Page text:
The Pluralist frame of reference for industrial relations (IR) sees conflict as inevitable and that there will always be an inherent level of tension and different priorities between groups and subgroups throughout an organization (Horwitz, 1991). Pluralists strive to see and create organizations that are very egalitarian in their structure and distribution of power and information (Geare, Edgar, McAndrew, 2006). Given the diametrically opposed views of Unitarist and Pluralist approaches to HRM and IR, transformational leaders are often the most effective in guiding organizations where both mindsets are present. Transformational leaders are able to combine individualized consideration, intellectual stimulation, inspirational motivation and idealized influence into their approaches to managing situations, subordinates and uncertain situations (Purvanova, Bono, 2009). The effectiveness of any performance management system including performance appraisals (often given annually) and supporting frameworks is highly dependent on just how insightful, perspective and transformational a given leader can be (Arrowsmith, Parker, 2013). It is the intent of this analysis to assess the paradox of performance management systems from the standpoint of how it continues to change workplaces today. The challenges that these changes are creating for Employee Relations (ER) professionals is also explored.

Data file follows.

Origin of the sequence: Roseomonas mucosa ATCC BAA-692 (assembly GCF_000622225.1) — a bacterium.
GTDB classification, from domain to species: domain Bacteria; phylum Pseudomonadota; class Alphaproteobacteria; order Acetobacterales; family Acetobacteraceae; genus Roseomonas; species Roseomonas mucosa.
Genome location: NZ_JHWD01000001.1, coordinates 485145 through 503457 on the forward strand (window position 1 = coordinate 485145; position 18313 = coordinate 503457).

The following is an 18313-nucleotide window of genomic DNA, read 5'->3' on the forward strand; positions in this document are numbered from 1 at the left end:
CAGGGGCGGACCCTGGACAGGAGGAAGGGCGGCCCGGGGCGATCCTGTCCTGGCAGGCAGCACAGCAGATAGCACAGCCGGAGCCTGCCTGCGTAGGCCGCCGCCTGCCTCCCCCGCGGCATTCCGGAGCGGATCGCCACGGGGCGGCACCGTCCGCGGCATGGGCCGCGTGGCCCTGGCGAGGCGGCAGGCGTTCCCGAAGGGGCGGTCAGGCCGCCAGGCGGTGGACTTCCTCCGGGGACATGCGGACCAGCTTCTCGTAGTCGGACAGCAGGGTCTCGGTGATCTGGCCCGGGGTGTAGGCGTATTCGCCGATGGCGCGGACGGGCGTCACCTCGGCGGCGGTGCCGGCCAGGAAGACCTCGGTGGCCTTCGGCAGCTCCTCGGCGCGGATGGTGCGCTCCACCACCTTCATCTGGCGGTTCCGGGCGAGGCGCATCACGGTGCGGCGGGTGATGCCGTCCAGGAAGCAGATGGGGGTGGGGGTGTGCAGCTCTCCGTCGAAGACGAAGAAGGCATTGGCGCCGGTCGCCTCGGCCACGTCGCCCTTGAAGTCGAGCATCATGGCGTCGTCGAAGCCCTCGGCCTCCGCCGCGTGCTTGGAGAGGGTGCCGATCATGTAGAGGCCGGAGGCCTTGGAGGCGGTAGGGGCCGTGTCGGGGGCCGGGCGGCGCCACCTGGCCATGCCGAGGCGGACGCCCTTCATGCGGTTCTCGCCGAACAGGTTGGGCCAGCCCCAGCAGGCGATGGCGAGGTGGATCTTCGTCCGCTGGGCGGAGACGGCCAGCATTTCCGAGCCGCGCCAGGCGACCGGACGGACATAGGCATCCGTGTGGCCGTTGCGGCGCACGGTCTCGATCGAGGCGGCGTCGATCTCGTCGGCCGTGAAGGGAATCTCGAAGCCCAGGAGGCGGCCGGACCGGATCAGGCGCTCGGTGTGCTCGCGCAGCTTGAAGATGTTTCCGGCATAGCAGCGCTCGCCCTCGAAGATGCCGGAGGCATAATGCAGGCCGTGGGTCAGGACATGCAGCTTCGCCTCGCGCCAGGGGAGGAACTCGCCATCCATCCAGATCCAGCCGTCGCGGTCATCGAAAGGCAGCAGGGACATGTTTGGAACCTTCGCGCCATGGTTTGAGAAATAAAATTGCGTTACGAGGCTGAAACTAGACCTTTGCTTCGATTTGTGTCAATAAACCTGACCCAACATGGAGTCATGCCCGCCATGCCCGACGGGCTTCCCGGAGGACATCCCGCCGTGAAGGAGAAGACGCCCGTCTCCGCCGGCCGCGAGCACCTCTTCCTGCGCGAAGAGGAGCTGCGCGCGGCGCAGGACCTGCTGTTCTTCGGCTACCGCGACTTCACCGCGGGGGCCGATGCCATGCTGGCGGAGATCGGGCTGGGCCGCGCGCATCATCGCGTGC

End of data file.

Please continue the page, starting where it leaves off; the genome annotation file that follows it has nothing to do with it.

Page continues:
Exploring the Paradox of Performance Management and Its Change on the Workplace